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Friday, August 31, 2007

The Law Versus Social Pressure

I've been idly contemplating the competing pressures of doing what is right/healthy/lawful versus doing what peers and social pressure demands.

In Hawaii, word was that there was heavy enforcement for speeding. When there wasn't a massive traffic jam screwing things up, people really did adhere to the 50 or 55 mph speed limits on the freeway. Even taxi drivers. This totally amazed me. Meanwhile back in California, I'll routinely be cruising along at 70 mph and getting dirty looks from those around me who I'm holding up by only breaking the law by five miles an hour. So for me on the road here, there's a twin pressure, and it's a balancing act to drive at a speed that is fast enough to not annoy those around me, but slow enough not to get picked of by a cop for speeding. So, I hover between 65-75, forever balancing those pressures. But keeping that balance is a stressor and I really wouldn't mind if we all agreed to follow the law. I don't need to travel at 70, 80, or 90 miles an hour. It just doesn't get me there that much faster. And I really hate the righteousness of the drivers who want to go faster and who speed around, glare, cut me off, and proceed to go tailgate the person in front of me with whom they repeat the process in a few minutes after that person fails to go as fast as the other driver demands.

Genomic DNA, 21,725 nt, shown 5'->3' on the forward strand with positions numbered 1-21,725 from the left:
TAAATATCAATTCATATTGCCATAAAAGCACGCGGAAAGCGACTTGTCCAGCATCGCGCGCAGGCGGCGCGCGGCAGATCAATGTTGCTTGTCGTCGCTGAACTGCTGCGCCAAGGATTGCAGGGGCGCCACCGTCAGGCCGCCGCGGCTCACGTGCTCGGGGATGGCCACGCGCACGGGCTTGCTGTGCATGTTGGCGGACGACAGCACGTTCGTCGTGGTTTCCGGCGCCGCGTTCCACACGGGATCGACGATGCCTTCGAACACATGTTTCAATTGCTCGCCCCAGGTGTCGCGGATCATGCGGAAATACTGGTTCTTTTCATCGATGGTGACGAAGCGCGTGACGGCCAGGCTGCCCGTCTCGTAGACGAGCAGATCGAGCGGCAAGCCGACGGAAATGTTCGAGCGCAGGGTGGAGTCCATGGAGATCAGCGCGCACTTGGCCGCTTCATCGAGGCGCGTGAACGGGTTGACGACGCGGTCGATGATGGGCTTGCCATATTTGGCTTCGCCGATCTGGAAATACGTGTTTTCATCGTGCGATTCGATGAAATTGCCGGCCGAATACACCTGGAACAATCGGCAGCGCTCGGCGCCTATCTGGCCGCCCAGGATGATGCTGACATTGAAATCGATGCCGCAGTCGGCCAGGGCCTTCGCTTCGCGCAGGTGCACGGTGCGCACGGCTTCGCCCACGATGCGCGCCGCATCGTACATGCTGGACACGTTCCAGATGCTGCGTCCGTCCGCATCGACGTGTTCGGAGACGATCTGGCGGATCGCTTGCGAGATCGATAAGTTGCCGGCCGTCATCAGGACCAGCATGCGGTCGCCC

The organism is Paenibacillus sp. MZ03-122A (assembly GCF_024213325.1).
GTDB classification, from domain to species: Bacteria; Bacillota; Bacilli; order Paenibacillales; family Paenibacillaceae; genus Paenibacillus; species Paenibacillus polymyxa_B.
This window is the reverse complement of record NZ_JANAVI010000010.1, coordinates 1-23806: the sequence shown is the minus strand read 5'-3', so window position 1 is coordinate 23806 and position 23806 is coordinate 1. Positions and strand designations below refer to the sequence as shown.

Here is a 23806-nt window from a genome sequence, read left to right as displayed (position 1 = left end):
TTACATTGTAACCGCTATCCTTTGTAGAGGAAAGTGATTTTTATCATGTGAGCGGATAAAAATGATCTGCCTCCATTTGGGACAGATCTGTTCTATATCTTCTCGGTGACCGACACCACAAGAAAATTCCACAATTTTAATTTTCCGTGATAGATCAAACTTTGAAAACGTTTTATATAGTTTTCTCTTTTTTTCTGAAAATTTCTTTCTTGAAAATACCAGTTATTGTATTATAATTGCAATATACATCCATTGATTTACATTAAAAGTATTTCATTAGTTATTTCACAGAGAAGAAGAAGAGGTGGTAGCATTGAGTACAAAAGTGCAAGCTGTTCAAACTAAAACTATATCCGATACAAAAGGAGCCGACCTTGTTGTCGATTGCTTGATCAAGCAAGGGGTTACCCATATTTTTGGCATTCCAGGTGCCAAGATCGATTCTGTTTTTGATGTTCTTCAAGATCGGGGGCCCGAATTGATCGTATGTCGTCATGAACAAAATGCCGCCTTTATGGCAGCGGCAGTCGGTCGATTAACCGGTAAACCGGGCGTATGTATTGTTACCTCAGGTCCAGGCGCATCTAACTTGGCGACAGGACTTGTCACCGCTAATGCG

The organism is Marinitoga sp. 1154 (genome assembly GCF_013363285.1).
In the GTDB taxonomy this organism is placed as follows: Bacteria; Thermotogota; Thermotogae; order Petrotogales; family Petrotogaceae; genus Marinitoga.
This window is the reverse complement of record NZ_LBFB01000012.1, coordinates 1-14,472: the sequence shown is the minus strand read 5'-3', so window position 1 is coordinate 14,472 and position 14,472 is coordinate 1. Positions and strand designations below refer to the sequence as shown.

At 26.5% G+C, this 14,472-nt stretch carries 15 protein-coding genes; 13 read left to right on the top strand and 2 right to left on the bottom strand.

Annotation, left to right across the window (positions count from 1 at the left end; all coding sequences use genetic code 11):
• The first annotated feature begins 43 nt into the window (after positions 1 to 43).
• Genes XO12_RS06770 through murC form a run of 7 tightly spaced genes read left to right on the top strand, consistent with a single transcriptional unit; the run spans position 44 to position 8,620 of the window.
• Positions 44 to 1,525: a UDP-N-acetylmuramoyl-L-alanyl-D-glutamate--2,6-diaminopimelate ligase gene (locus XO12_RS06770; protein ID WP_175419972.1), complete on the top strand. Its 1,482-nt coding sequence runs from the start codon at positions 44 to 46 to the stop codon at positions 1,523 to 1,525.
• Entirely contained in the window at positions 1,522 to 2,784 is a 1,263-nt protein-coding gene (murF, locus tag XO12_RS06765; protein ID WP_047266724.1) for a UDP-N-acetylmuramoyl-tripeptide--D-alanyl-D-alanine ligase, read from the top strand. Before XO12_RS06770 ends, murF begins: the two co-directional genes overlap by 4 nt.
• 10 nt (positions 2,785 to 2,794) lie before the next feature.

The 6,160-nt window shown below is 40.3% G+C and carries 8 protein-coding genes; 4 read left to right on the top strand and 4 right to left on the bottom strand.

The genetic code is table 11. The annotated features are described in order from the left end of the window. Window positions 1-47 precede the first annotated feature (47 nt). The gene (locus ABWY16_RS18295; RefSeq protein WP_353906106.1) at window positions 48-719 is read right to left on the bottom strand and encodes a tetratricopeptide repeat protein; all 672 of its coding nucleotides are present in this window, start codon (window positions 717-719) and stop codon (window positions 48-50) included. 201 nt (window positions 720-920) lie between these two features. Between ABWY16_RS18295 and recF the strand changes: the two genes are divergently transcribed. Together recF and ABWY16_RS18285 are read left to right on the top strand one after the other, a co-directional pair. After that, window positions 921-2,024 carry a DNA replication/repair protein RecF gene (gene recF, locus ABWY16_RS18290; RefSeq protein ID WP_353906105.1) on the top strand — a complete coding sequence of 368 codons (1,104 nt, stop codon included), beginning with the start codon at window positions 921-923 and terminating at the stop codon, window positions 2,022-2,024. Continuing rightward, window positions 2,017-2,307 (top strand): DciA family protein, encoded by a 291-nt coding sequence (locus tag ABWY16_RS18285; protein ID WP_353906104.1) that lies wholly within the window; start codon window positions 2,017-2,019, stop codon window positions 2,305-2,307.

Similarly, there's an article today about politics getting in the way of encouraging breast-feeding in America. But while many grok that breast milk is better for a baby than formula, our society doesn't make it easy for mothers to breast feed. There aren't spaces provided to do so very often, and doing it "out in public" or "in plain view" is so scandalous that others frequently make commentary, throw people out of stores, or even try to press charges for indecent exposure. So no matter how hard you press for people to breast feed, if it's terribly inconvenient, if they feel that they'll run into problems in the form of social pressure, and when there's an alternative, people will choose the path of least resistance, unless they are strong enough in their beliefs about breast feeding and rebellious enough to take the heat.

And what about when the law itself doesn't support our ideals. We all know we need to eat more fruits and vegetables, but fruits and veg are comparatively expensive because the farm bill has subsidized the production of empty calories in the form of wheat, corn and rice. So it's cheaper to buy highly processed things like Oreos that have a long shelf life, and we all generally do what is cheapest and easiest unless there's serious pressure to do something else.

What I haven't come to is a conclusion on what to do about it, other than to continue to slog forward and to provide social counter-pressure where I can. Anyone have any practical suggestions?


  • Initially, my response is that if you yourself have clear reasons for doing something it is easier to resist/ignore social pressure to do something less healthy/safe or beneficial

    By Blogger Chrisfs, at 2:27 PM  

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